It's hard to believe, but I've been counting calories for over 4 years. That's not to say I'm always within my budget every week. I put on some weight over the holidays. I wasn't too concerned. I wanted to be able to enjoy myself without feeling stressed or guilty.
This month I went on a stricter diet and lost that weight. I can't say exactly how much, but it was about a pound a week. You're probably curious about what I did. Everyone's always looking for diets and weight loss plans (hyperbole notwithstanding). Unfortunately, most folks look for easy diet plans, or ones that take little effort or change. I'll share what I did, though many will shrink in terror and go back to their milkshakes.
I cut out simple carbs. Sugar, number one. That's something I rarely eat anyway, although I had a bunch over the holidays. So I cut that out. Again. I also cut out bagels, bread, popcorn, pasta, etc. I allowed myself rice, quinoa, farro, and the like. To the astute reader, this means I cut out everything delicious.
I probably missed bagels the most. I was used to eating them every morning for breakfast. Instead I had eggs, usually with a side of avocado. Still tasty. The interesting thing I found was that I felt more full eating just eggs and avocado than if I had all that on a bagel (with cheese!). There's a bunch of science behind it. But the short story is that eating nutrient dense foods satiates you, and empty calories do not. There's also something that happens when you eat carbs and fat together that short circuits your brain.
|Seriously... just eggs and avocado|
Most writers would now delve into a bunch of science to explain it all. I'm pretty lazy. I read a bunch, remember the things that matter, and discard the rest. I know that potato chips, breakfast cereals, pizza, and so on are "bad". So I don't eat them. I think that's pretty common knowledge. If someone says, "you won't change my mind unless you scientifically prove it," I won't care.
If you want to be fat, then be fat. My body fat is around 10%. I get plenty of compliments. So I must be doing something right, if only by accident. I exercise a lot too, but exercise doesn't make up for a bad diet. That's the painful fact. You only get healthy and get in shape through sacrifice and hard work. Eating is no different.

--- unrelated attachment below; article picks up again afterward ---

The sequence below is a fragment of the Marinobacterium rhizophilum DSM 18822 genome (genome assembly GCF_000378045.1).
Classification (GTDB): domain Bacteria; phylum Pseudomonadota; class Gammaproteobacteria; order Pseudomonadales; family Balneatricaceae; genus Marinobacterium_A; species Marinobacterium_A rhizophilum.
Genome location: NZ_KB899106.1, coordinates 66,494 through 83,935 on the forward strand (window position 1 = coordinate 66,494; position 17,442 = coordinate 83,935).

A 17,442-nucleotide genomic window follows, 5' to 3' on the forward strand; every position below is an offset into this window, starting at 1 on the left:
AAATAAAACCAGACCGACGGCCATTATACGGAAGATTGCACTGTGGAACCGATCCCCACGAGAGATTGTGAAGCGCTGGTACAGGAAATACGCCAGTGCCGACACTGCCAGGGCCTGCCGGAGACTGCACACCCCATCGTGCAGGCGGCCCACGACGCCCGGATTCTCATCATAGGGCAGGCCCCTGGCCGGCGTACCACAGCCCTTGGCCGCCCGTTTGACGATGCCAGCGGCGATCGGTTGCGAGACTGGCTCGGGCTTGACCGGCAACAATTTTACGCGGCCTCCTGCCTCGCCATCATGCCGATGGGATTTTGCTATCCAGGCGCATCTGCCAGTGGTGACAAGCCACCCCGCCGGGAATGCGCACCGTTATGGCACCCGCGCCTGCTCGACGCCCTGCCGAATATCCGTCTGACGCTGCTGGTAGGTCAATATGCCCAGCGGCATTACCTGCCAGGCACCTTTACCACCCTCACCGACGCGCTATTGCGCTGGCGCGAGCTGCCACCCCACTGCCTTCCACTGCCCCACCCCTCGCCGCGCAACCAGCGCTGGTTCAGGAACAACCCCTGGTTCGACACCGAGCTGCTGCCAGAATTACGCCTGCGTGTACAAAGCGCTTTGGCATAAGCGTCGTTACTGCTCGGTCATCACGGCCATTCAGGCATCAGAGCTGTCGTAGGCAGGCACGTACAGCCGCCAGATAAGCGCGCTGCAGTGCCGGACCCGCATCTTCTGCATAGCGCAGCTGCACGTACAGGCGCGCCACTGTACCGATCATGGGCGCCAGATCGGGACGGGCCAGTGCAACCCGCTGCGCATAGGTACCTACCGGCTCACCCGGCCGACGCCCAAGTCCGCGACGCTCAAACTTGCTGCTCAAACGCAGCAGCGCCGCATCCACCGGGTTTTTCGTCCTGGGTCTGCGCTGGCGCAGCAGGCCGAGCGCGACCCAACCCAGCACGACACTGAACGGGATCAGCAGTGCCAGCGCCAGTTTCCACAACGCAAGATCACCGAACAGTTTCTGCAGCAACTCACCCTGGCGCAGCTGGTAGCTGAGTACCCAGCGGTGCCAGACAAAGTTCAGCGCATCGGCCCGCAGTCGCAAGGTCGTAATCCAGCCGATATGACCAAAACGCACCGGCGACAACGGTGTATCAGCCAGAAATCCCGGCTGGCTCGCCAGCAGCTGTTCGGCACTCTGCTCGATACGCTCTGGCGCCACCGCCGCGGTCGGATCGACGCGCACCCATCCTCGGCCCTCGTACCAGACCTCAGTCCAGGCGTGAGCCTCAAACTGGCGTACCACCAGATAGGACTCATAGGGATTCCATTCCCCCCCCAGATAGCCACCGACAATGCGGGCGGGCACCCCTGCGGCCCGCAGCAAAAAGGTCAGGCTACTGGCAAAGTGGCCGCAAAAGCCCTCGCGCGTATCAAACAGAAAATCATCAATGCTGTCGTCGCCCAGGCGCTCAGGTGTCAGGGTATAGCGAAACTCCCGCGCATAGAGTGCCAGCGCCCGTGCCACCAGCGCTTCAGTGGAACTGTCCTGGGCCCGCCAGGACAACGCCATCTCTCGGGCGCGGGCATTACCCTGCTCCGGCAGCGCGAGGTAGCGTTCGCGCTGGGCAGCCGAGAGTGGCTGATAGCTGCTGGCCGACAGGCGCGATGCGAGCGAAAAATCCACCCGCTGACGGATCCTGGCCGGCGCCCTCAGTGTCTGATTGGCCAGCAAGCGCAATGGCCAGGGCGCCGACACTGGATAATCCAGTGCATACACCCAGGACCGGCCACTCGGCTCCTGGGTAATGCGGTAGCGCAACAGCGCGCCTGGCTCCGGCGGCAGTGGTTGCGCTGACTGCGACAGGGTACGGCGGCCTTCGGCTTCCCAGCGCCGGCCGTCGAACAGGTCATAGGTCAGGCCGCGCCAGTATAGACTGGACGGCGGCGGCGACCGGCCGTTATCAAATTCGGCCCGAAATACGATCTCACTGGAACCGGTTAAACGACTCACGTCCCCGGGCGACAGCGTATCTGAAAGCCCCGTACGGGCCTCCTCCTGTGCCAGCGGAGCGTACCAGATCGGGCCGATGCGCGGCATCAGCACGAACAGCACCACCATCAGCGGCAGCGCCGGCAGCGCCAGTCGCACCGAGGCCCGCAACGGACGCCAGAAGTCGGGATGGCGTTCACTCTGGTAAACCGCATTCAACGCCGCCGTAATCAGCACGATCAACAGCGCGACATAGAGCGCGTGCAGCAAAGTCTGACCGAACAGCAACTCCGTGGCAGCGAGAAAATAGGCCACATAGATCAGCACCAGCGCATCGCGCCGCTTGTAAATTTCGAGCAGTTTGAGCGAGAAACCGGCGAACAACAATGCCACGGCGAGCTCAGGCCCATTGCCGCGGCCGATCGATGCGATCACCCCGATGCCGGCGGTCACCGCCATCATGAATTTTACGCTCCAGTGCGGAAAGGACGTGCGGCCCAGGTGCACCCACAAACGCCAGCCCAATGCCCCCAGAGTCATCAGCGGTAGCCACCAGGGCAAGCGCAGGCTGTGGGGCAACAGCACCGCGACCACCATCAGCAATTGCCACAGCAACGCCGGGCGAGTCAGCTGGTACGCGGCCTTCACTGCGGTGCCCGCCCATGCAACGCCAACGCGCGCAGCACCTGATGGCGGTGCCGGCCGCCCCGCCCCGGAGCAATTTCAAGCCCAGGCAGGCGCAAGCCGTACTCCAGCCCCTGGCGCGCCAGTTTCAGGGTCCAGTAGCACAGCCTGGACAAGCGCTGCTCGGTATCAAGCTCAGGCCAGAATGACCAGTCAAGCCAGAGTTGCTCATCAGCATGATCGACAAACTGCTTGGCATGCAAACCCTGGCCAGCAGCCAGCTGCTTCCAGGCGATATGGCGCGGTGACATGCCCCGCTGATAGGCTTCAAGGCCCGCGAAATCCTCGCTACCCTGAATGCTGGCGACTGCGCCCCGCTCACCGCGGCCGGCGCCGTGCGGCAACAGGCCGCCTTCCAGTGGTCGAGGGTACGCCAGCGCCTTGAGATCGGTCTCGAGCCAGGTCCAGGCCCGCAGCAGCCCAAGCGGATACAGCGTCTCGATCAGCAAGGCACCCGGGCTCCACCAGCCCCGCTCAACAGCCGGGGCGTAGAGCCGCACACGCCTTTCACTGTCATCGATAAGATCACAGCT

On the plus side, you do get used to the change. It's the same with training. It takes 2 or 3 weeks to get used to a new routine, but once you do, it becomes much easier. So I may actually stick with eating just eggs for breakfast. I do plan to add some carbs back in. Pasta for sure. And probably nutritious bread as well.
|I don't have too much left to lose anyway|
I appreciate the challenges of eating healthy. Many many people struggle with it, clearly. Over the holidays I struggled too. Though the reason was that once I said that sugar is "ok", I didn't have much holding me back. I suddenly had to resort to willpower. Willpower! Willpower sucks. It's worthless. It works for like two minutes and then you're drowning in donuts.
I have people tell me I should just moderate. That I can eat what I want as long as I moderate. These are people who have been skinny all their lives because they have this beautiful magical quality of moderation. I do not. I envy them. To me, moderation is a dirty word. I'm so bad at it that I don't even realistically look at it as an option. Because I will try it, fail, and feel guilty for failing. That's a whole lot of negativity for very little gain.
So I have to say that certain foods are "not ok". And then I just plain stop seeing them as things I can eat. When sugar goes on the "not ok" list, I stop being tempted by it. It goes on the same list of things I can't eat along with chairs, cats, and steering wheels.
|"Yes... please don't eat me."|
I realize this is weird. That not everybody works this way. Of course everybody knows that if they ate less sugar they'd be healthier. And eating no sugar is even better. But sugar is super delicious. And nothing bad happens right away. However, something good does happen right away. You feel great! You feel fantastic! Life is suddenly amazing!
The problem is that the bad parts of sugar don't happen until later. And the benefits of cutting sugar also happen later. And we as a species kind of suck at planning for later. We want to do stuff that makes us feel good now. So, I basically have to screw with my brain. I have to trick it into thinking that there's an immediate cost. I feel guilty. My calorie app goes crazy, which makes me unhappy. And so on. A similar strategy applies to training.
I think a lot of people feel guilty for eating unhealthy foods, or for not exercising. But they usually don't do anything about it. Guilt by itself isn't a solution, and it really ends up making everything worse in the long run. Many people who feel guilty about their eating... deal with that guilt by eating more. It's like a drug addiction... actually it's very much like a drug addiction.
Guilt is only useful if you do something immediately in response to it. In my case, I recognize what will make me feel guilty, and I avoid that thing. I don't want to feel guilty. So once sugar goes on the "not ok" list, I stop eating it, because doing so would make me feel guilty. F*ck guilt.
All this takes time. A lot of struggle. A lot of trial and error. A lot of the stuff I'm saying may seem crazy. It may not work for you. Everyone is different. Their bodies are different. Their minds are different. If you want to make lasting change, lasting improvement, you have to commit to it. Commitment sucks. I know; I was scared of it for a very long time.
|Trial and error sucks... why can't I be awesome now?!|
But, when you start seeing success, it becomes addicting. You want to see even more success! And once you see enough success, you find yourself on a new path. One of constant growth and increasing happiness.